The Moody River story

John Fogerty’s new album is out, and it’s a collection of his versions of (for the most part) old rock and country numbers.

There are a couple of susprises, for those who think they know Fogerty’s taste. “Garden Party” isn’t one — he’s enough of a Rick Nelson fan to have given the Rock and Roll Hall of Fame induction speech.

But John Denver? Yes, evidently. Fogerty performs “Back Home Again.”

But what brings the album up here is Fogerty’s rendition of “Moody River,” a song first popularized by an early teen idol.

As Fogerty mentioned to L.A. Times guy Randy Lewis in an interview promoting the album,

“If the choice was between Elvis and Pat Boone in the ’50s, I guess you know which side I came down on,” Fogerty said, a wry smile coming to his lips. “But ‘Moody River’ is a great song, and Pat sang his butt off on that one.”

I have some familiarity with the song; its history is a story (originally published in my notes for a Bear Family box set that may even surprise Fogerty.

Gary Bruce was a young Nashville singer who worked on a weekly variety show hosted by disc jockey Noel Ball. Frank Slay was a record producer out of Philadelphia (his hits included Silhouettes by The Rays and all of Freddy Cannon’s singles), who had started his own Southern Sounds label, and was in town looking “for a young man, 19-20 years old, to sign to his label”, says Bruce.

“It was along about the time the Everly Brothers had ‘Ebony Eyes’ and Mark Dinning had ‘Teen Angel.’ Noel said if I could write a death song that was tasteful, I’d have a smash. And that’s what I came up with.”

Ball suggested a meeting with Slay. A recording session ensued, which came to halt when Bruce kept popping the “p” on the phrase “more deadly than the sharpest knife.” He rewrote the phrase on the spot. That the result – “more deadly than the vainest knife” – didn’t make any sense didn’t seem to hurt anything. Bruce’s single, issued as by Chase Webster, failed to hit outside of Nashville.

Pat continues the story:

“Noel Ball in Nashville told me about the Chase Webster record, and suggested it to me. Milt [Rogers] arranged it a little higher than my key so I wouldn’t sound croonerish; more desperate. . After the session, I went over to a friend’s house with Shirley. When we were saying goodbye, KFWB was in the background, and I heard the intro – I said ‘wait, I’ve been doing that song all afternoon!’

[Dot Records chief] Randy [Wood] had cut an acetate and took it to [program director] Chuck Blore, who liked it and made it pick hit if he could he could have it as an exclusive for a week. I’m not home from the studio from recording this thing, and it was pick hit of the week on one of the biggest stations in the country. That was when the music business was interesting and exciting.”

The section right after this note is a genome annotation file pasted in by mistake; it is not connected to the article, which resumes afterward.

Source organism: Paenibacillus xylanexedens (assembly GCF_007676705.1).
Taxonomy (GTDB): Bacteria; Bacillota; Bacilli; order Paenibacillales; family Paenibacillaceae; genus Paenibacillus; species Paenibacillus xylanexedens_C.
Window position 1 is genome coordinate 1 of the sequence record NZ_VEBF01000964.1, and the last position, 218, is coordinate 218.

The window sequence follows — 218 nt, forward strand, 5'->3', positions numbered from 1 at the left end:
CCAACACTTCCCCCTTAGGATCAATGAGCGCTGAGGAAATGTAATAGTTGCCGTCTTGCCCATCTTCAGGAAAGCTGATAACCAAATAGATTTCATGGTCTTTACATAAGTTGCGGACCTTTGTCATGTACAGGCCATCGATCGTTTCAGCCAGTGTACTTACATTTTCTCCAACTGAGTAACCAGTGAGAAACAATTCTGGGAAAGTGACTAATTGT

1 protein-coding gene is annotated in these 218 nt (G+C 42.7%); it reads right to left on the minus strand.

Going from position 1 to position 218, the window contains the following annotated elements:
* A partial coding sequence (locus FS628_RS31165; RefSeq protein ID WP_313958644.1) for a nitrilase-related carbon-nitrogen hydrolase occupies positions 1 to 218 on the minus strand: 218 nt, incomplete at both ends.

Bruce says that Randy Wood, ever conscientious, had called Noel Ball to verify the lyric. Subsequently, radio stations ran contests, Pat says, with listeners guessing that kind of knife he was referring to. As for Pat, “It didn’t make any sense to me – I just sang it the way he wrote it.”

Moody River has been used on film soundtracks including ‘The Last Boy Scout.’ And, of all of Pat Boone’s hits that Frank Sinatra might choose to record, Moody River is one that he actually did.


6 comments on “The Moody River story

  1. Pete Johnson says:

    Great story, Todd. Thanks. As time goes on, I love Fogerty more and more. I’ve come to savor the way he assumes different characters in his singing, his perfect guitar solos and, of course, his fine songwriting.

  2. Suzy says:

    I always loved that song. Can’t wait to hear Fogerty’s version. Great story!

  3. David Bo says:

    I knew “Nashville’s Oldest Teenager” Noel Ball. We can thank Noel for the Crescendos hit “Oh Julie” that was recorded by a group of Nashville high school kids. He also brought us the Dale Ward hit “A Letter From Sherry.”

  4. Artie Wayne says:

    “Moody River” has always been my favorite Pat Boone song. Thanks for the story behind it.

    Regards, Artie Wayne

  5. Edd Bayes says:

    Frank Slay named Chase Webster and RanDy used the same musicians frank had used to record the original. Randy was famous for copying others music.

  6. Todd Everett says:

    Yes on “Chase Webster,” but Randy Wood hardly flew the Nashville musicians into L.A. to record Pat’s version. He did have Milt Rogers copy the arrangement, however.

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